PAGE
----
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Utah Governor Will Change Refugee Policy “If Warranted”

Photo of the Utah state capitol building.
Brian Grimmett

After Friday’s terrorist attacks in Paris, a growing number of governors across the US are opposing efforts to resettle Syrian refugees in their states, but Utah Governor Gary Herbert is taking a more measured approach.

The concern from governors comes after authorities revealed that one of the suspects believed to be involved in the Paris attacks entered Europe as a refugee from Syria. The Obama administration announced in September a plan to accept thousands more immigrants from the war-torn country. In a letter this week, Texas governor Greg Abbot urged the President to halt his plans to allow Syrians to be resettled anywhere in the US because of the potential terrorist threat.

Governor Gary Herbert has directed the state Department of Public Safety to immediately reevaluate federal security checks used in Utah’s refugee program. If warranted, the governor says he will order a change in state policy. Patrick Poulin, Executive Director of the International Rescue Committee in Salt Lake City says he has full confidence in US security.

“Any refugee that does come to the United States, is probably the most vetted person that does come to the United States, so there aren’t any security concerns for me,” Poulin says. He says in fact these refugees are victims of the same kind of violence seen in Paris. “This is not a time for us as a country to turn our backs on Syrians. It’s not a time for us to not reach out and help these people that are fleeing the very thing that we saw in Paris and Beirut.”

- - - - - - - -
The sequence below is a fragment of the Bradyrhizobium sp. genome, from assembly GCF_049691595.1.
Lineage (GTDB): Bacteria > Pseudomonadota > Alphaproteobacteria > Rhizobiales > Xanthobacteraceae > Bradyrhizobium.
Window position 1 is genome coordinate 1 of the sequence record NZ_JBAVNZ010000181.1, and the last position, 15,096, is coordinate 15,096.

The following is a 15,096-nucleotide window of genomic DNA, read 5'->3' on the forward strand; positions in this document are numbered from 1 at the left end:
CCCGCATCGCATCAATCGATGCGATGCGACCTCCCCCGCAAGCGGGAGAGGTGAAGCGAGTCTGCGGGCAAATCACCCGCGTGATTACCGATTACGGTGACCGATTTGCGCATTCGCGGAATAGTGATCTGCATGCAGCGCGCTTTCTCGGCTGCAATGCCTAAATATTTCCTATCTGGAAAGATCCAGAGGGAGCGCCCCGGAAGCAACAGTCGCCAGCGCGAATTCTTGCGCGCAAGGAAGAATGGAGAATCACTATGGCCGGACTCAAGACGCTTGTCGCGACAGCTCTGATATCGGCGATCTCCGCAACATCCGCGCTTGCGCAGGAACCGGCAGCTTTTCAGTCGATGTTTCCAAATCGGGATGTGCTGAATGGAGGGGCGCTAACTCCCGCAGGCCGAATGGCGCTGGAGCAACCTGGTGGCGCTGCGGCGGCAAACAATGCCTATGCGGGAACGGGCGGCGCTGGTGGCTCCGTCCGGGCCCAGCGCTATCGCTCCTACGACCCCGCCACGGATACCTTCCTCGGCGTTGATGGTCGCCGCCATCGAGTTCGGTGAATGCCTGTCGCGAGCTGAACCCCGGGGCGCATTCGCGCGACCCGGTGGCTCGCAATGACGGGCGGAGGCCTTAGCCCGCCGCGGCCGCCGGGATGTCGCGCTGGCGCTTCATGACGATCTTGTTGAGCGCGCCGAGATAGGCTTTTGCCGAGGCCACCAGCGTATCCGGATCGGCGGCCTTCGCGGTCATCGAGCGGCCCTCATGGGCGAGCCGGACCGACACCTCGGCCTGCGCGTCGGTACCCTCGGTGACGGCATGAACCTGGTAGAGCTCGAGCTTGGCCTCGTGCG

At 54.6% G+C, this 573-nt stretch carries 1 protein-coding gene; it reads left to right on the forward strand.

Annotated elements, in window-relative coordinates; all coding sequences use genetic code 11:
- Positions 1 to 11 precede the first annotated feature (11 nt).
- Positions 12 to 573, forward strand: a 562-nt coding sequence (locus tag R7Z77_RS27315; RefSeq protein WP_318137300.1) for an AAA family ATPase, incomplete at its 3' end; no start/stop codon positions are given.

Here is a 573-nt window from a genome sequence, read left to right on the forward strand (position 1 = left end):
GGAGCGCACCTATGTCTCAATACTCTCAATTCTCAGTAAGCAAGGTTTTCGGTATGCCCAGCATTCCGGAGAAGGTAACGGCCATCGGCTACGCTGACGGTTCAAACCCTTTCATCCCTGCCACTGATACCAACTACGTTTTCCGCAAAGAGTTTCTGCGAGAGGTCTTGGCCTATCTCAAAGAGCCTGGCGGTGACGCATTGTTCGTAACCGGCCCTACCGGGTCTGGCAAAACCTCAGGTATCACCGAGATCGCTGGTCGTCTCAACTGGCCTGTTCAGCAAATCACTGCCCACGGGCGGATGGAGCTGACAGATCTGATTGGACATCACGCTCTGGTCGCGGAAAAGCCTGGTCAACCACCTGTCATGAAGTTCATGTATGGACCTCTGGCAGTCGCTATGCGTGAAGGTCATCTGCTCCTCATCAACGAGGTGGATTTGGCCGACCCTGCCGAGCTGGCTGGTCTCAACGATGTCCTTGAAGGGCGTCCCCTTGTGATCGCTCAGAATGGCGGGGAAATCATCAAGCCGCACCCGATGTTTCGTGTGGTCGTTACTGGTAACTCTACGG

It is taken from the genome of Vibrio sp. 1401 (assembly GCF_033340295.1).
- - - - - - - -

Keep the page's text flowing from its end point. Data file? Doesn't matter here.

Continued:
Utah is currently home to about a dozen Syrian refugees, but could receive as many as 150 more in the next year. Governor Herbert said in a statement, “Utahns are well known for our compassion for those who are fleeing the violence in their homeland, and we will work to do all we can to ease their suffering without compromising public safety.”

Andrea Smardon is new at KUER, but she has worked in public broadcasting for more than a decade. Most recently, she worked as a reporter and news announcer for WGBH radio. While in Boston, she produced stories for Morning Edition, Marketplace Money, and The World. Her print work was published in The Boston Globe and Prior to that, she worked at Seattleââ
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